One of the most frustrating things for business owners and directors are misconceptions about running a firm from the general public. 

There are several things that are misunderstood or generally not grasped and how a company handles debt might be at the top of the list. 

For instance, there is a difference between sustainable and unsustainable debt.  

Sustainable debt is money you borrow for investment, new equipment, staff or whatever else you need to grow your business, generate more income and are able to afford the repayments without hampering the day to day running of the business. 

Unsustainable debt is just that – debt that becomes a problem either through not being able to afford repayments when they fall due or that the total debt amount is unlikely to be cleared and will become a millstone in the future. 

So while many people outside of business think all debt is more like the second definition, you know there is a difference. 

Unfortunately, what begins as sustainable debt can become unsustainable if not managed correctly and creditors taking a more aggressive, less patient approach is causing more businesses to grapple with early demands for repayment that they might not have budgeted for. 

The first step on this path is usually receiving a statutory demand.

What is a statutory demand?

A statutory demand is a formal written order for the payment of a legal and outstanding debt from a creditor. 

It sets out the amount that must be paid and the further steps that can be taken against the company if the payment is not made within the time frame. 

Creditors can issue a statutory demand against a company for as little as £750 and if they have had no success with previous requests for repayments. 

Once served the business has up to 21 days to either pay the debt in full, make alternative repayment arrangements or alternatively challenge the demand if the directors don’t believe it is legitimate or has standing.

What are the consequences of ignoring a statutory demand? 

Ignoring a statutory demand can have serious consequences for you and your business. The potential timeline of events following the failure to respond may look like the following: 

  • Failure to pay off your debt within the allocated time scale allows the creditor to apply for a winding up petition to the court. 
  • Once you have received a petition you have seven business days to take action before it is advertised in the London Gazette
  • The advertisement will alert other creditors of the situation and they may decide to join the same petition to make a claim for their own debts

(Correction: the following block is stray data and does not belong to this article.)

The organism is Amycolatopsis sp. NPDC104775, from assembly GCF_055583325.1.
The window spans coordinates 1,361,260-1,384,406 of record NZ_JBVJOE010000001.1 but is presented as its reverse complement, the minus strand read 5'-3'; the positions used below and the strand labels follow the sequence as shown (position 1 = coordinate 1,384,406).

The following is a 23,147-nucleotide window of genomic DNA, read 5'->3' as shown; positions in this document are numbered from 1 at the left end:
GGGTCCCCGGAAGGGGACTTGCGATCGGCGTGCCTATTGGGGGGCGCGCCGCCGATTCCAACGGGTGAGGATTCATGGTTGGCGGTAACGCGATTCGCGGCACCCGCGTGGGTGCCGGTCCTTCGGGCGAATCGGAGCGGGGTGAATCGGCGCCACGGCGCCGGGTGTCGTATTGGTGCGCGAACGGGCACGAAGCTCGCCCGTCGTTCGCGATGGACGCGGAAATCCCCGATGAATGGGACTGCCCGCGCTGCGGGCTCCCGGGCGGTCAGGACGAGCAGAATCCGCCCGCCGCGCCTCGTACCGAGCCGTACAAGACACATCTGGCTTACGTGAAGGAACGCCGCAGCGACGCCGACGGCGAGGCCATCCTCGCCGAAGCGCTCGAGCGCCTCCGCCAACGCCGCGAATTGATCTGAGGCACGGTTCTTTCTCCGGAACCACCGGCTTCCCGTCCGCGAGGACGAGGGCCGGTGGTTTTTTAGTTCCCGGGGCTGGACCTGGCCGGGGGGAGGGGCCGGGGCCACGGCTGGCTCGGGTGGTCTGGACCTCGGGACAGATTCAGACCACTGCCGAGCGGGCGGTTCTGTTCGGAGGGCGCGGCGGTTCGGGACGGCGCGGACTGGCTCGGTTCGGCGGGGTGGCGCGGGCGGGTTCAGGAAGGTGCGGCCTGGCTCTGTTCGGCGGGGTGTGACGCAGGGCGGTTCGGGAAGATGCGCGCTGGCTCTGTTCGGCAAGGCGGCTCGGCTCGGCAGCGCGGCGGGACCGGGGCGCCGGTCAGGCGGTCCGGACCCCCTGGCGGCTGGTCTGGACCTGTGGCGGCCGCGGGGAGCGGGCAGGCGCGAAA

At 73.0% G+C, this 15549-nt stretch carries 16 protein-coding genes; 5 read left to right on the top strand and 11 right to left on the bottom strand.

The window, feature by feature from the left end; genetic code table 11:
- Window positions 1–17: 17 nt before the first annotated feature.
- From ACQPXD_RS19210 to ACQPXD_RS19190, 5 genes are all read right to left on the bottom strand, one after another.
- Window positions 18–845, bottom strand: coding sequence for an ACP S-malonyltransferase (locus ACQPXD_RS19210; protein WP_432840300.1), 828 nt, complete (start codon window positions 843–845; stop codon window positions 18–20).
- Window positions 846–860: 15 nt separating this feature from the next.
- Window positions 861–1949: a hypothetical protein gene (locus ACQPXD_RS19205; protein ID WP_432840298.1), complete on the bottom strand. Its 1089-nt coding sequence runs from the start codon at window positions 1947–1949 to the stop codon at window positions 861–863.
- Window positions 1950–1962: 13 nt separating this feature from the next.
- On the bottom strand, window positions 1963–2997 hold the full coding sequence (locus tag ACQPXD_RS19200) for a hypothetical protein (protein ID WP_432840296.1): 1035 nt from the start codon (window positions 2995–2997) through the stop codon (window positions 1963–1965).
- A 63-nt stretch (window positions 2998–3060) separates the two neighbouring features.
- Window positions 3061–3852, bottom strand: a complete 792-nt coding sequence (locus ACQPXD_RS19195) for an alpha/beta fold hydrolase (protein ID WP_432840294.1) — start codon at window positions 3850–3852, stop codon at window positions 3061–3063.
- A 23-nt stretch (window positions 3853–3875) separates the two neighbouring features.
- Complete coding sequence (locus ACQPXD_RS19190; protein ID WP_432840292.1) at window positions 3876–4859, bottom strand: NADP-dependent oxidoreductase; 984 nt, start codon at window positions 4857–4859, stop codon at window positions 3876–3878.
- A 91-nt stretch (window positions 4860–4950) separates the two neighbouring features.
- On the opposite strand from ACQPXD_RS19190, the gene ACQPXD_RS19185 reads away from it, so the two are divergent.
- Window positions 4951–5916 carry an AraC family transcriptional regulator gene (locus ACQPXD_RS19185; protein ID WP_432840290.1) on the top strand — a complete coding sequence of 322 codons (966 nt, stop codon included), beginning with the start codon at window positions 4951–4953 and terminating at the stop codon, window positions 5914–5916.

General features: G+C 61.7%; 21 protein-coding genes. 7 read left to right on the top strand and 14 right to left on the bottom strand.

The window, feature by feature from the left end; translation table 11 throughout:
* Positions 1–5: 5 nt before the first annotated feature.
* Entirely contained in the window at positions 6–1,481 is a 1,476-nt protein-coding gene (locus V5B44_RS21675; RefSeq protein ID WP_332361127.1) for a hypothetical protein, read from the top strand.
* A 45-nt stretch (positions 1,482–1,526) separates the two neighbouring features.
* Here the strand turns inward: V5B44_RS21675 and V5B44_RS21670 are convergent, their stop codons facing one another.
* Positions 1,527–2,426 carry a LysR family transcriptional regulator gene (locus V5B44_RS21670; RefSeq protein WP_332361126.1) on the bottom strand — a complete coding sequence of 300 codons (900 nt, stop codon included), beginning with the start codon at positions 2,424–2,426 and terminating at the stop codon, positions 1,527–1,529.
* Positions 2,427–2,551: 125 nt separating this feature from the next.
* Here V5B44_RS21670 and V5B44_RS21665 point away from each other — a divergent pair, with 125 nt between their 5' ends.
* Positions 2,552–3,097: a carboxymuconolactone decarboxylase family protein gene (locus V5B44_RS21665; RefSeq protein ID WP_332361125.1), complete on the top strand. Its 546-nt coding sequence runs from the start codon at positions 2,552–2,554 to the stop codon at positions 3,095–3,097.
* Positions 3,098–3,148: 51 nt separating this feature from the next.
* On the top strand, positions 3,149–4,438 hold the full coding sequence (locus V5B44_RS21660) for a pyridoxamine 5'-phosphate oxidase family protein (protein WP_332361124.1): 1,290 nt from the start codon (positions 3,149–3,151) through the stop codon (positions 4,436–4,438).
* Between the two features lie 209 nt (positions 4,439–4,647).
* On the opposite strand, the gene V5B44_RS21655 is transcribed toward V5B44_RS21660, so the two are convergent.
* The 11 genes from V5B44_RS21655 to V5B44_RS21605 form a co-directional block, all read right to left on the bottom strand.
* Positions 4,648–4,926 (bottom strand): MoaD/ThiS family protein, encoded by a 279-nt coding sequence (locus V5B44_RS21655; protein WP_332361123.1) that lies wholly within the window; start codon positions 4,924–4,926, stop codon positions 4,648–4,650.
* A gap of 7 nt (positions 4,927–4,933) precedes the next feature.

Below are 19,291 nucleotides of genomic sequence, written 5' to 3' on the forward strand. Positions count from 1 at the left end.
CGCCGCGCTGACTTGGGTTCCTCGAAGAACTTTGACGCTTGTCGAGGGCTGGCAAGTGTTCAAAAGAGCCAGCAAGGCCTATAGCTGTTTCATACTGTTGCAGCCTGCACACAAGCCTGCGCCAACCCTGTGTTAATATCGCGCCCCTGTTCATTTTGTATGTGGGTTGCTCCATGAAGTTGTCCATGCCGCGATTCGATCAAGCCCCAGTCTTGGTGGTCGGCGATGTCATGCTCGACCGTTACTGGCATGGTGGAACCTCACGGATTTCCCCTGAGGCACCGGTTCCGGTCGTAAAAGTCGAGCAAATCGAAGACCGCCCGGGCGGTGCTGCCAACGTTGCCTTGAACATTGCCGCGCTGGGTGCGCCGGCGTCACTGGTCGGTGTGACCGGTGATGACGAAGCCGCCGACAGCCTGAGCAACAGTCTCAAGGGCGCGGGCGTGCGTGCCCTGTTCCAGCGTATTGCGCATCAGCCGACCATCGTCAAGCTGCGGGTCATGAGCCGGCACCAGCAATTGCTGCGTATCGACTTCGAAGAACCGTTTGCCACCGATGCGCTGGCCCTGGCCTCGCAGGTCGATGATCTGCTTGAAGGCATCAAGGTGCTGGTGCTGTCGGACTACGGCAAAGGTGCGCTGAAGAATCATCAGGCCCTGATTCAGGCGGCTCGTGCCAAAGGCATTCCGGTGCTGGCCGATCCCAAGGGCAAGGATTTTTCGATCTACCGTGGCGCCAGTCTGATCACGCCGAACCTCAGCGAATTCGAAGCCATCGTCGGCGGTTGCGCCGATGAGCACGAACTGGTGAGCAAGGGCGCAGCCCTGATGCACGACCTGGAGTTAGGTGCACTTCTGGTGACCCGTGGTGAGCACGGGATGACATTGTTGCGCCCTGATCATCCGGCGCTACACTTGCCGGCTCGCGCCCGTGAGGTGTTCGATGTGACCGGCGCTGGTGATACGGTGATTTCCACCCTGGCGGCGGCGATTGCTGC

• The advertisement will also alert the bank of the situation, who will then freeze any business accounts you have with them making it difficult to trade 
  • After a further seven days following the advertisement in the London Gazette, the court can issue a winding up order to commence the liquidation.
  • You may also become liable for the creditors legal fees associated with pursuing winding up proceedings, adding to the total amount owed

Setting aside a statutory demand 

You can apply to dispute the debt listed on the statutory demand form, which if successful will result in the  demand being ‘set aside’ by the court. 

Grounds for setting aside include:

  • The debt is being disputed, in full or in part, with the creditor
  • The debt is owed is less than £750 
  • You have a counterclaim against the amount due where the above point applies
  • The statutory demand has not been served or prepared correctly
  • You have consistently paid the debt and have not missed any payments

It is important to note that you should only begin the application process if you have good grounds for setting aside the statutory demand. It is a court process, and if you use it as a delay tactic, it will result in a costs order being made against you, increasing the overall debt level. 

So if you’ve received a statutory demand then it’s time to speak to one of our expert advisors. 

We offer a free initial consultation for any director or business owner who wants to arrange one

They can advise you on how to handle all debts the company has and what it can do to make them manageable in order to help the business come back even stronger in future.